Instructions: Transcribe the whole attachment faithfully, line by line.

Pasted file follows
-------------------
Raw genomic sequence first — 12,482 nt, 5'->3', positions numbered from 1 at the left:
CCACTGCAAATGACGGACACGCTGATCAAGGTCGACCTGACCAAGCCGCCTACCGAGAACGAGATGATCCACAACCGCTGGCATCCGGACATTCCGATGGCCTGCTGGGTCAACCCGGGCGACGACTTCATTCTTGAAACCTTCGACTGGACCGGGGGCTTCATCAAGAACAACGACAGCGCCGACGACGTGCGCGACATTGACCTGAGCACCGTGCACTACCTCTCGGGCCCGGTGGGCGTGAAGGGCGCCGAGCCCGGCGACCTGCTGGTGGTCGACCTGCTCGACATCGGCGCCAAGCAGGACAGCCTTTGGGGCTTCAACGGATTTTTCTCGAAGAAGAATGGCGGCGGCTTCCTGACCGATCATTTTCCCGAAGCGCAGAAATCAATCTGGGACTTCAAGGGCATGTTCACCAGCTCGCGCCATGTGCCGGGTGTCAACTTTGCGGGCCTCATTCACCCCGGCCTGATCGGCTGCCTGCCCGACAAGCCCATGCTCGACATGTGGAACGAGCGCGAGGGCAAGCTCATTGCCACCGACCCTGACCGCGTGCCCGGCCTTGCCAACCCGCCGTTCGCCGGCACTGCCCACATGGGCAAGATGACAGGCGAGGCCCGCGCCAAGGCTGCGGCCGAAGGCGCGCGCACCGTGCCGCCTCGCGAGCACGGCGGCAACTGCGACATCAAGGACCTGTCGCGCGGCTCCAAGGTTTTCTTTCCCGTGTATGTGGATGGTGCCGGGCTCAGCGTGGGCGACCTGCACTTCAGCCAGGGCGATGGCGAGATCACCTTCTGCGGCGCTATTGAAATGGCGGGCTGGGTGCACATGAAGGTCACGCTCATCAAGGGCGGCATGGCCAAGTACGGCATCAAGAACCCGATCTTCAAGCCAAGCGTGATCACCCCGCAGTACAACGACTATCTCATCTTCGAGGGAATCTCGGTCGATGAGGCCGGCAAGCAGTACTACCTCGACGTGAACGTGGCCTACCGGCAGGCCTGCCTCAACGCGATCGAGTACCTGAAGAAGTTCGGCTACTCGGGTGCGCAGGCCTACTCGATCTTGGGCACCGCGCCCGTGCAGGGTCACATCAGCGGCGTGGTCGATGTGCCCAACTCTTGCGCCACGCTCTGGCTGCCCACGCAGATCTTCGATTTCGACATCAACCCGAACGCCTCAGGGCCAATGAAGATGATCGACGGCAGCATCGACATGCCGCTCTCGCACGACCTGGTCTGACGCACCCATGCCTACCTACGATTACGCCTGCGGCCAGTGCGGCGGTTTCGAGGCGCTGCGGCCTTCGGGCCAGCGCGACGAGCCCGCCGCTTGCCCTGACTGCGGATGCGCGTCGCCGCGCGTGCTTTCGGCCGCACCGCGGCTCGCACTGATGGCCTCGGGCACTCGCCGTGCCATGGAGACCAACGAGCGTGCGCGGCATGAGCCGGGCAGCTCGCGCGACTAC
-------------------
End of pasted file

Raw genomic sequence first — 12,482 nt, 5'->3', positions numbered from 1 at the left:
CCACTGCAAATGACGGACACGCTGATCAAGGTCGACCTGACCAAGCCGCCTACCGAGAACGAGATGATCCACAACCGCTGGCATCCGGACATTCCGATGGCCTGCTGGGTCAACCCGGGCGACGACTTCATTCTTGAAACCTTCGACTGGACCGGGGGCTTCATCAAGAACAACGACAGCGCCGACGACGTGCGCGACATTGACCTGAGCACCGTGCACTACCTCTCGGGCCCGGTGGGCGTGAAGGGCGCCGAGCCCGGCGACCTGCTGGTGGTCGACCTGCTCGACATCGGCGCCAAGCAGGACAGCCTTTGGGGCTTCAACGGATTTTTCTCGAAGAAGAATGGCGGCGGCTTCCTGACCGATCATTTTCCCGAAGCGCAGAAATCAATCTGGGACTTCAAGGGCATGTTCACCAGCTCGCGCCATGTGCCGGGTGTCAACTTTGCGGGCCTCATTCACCCCGGCCTGATCGGCTGCCTGCCCGACAAGCCCATGCTCGACATGTGGAACGAGCGCGAGGGCAAGCTCATTGCCACCGACCCTGACCGCGTGCCCGGCCTTGCCAACCCGCCGTTCGCCGGCACTGCCCACATGGGCAAGATGACAGGCGAGGCCCGCGCCAAGGCTGCGGCCGAAGGCGCGCGCACCGTGCCGCCTCGCGAGCACGGCGGCAACTGCGACATCAAGGACCTGTCGCGCGGCTCCAAGGTTTTCTTTCCCGTGTATGTGGATGGTGCCGGGCTCAGCGTGGGCGACCTGCACTTCAGCCAGGGCGATGGCGAGATCACCTTCTGCGGCGCTATTGAAATGGCGGGCTGGGTGCACATGAAGGTCACGCTCATCAAGGGCGGCATGGCCAAGTACGGCATCAAGAACCCGATCTTCAAGCCAAGCGTGATCACCCCGCAGTACAACGACTATCTCATCTTCGAGGGAATCTCGGTCGATGAGGCCGGCAAGCAGTACTACCTCGACGTGAACGTGGCCTACCGGCAGGCCTGCCTCAACGCGATCGAGTACCTGAAGAAGTTCGGCTACTCGGGTGCGCAGGCCTACTCGATCTTGGGCACCGCGCCCGTGCAGGGTCACATCAGCGGCGTGGTCGATGTGCCCAACTCTTGCGCCACGCTCTGGCTGCCCACGCAGATCTTCGATTTCGACATCAACCCGAACGCCTCAGGGCCAATGAAGATGATCGACGGCAGCATCGACATGCCGCTCTCGCACGACCTGGTCTGACGCACCCATGCCTACCTACGATTACGCCTGCGGCCAGTGCGGCGGTTTCGAGGCGCTGCGGCCTTCGGGCCAGCGCGACGAGCCCGCCGCTTGCCCTGACTGCGGATGCGCGTCGCCGCGCGTGCTTTCGGCCGCACCGCGGCTCGCACTGATGGCCTCGGGCACTCGCCGTGCCATGGAGACCAACGAGCGTGCGCGGCATGAGCCGGGCAGCTCGCGCGACTAC